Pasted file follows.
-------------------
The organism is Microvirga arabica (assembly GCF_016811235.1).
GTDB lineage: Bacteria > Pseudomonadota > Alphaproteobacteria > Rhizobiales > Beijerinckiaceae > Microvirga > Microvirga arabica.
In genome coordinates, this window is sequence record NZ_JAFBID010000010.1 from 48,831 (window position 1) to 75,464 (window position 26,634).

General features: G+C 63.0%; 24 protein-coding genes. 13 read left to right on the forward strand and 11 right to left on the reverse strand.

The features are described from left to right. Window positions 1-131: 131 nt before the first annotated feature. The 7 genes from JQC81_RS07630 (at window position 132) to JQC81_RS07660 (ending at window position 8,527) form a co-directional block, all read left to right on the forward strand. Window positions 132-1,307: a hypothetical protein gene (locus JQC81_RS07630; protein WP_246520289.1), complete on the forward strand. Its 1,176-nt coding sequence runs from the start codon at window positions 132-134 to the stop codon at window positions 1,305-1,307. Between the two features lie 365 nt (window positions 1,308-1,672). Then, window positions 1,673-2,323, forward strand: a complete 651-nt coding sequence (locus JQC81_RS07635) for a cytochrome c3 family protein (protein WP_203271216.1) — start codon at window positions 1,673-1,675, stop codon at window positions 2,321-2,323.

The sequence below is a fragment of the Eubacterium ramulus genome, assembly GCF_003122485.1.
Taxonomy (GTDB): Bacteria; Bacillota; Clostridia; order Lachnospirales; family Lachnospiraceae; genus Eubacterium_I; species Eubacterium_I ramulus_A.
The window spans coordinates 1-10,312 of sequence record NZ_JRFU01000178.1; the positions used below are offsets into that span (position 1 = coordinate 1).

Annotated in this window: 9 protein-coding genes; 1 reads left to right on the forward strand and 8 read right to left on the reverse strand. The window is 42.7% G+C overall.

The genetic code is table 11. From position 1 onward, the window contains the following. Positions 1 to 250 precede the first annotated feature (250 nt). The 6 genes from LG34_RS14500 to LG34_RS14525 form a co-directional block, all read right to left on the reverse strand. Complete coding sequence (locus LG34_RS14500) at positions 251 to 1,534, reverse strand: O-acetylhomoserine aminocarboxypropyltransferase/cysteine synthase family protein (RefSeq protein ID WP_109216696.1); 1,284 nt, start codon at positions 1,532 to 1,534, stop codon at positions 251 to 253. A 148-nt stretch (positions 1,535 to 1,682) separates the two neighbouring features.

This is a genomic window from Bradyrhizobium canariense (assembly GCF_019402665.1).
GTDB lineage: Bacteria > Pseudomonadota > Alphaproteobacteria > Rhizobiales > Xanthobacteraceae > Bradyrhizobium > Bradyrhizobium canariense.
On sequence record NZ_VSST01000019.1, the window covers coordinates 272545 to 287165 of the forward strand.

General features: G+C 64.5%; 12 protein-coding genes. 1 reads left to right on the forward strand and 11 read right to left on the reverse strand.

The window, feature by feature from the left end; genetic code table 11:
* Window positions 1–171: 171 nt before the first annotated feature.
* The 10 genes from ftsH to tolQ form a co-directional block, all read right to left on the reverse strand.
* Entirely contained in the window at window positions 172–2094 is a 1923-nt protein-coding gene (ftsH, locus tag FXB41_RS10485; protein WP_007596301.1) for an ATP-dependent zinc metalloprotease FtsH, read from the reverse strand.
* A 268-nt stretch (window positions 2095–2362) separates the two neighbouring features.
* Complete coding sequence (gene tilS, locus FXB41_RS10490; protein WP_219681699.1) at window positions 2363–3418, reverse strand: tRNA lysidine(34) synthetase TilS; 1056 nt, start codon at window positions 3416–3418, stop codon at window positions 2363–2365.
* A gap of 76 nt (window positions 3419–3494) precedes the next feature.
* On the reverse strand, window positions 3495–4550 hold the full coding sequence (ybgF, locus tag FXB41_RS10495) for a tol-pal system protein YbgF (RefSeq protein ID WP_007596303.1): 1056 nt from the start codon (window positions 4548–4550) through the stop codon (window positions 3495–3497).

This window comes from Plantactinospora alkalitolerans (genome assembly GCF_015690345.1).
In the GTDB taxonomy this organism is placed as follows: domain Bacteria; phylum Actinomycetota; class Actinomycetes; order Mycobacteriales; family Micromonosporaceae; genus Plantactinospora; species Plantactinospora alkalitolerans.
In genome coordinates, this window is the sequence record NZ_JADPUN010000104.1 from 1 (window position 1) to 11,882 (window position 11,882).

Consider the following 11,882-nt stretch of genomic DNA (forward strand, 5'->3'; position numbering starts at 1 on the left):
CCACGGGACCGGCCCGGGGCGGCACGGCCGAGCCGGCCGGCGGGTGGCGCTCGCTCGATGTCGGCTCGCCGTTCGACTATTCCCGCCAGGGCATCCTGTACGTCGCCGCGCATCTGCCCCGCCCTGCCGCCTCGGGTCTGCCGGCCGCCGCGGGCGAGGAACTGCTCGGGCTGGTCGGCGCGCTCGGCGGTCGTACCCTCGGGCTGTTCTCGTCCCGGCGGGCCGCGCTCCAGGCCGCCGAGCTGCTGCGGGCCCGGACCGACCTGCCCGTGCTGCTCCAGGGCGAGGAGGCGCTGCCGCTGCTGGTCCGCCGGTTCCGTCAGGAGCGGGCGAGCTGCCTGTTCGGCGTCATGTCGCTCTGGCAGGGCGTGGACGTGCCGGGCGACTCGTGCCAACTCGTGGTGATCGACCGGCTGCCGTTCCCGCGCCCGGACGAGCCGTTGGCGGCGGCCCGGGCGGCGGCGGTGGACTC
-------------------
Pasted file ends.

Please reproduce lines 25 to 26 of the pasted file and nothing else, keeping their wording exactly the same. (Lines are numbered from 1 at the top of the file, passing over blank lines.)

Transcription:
In genome coordinates, this window is the sequence record NZ_JADPUN010000104.1 from 1 (window position 1) to 11,882 (window position 11,882).

Consider the following 11,882-nt stretch of genomic DNA (forward strand, 5'->3'; position numbering starts at 1 on the left):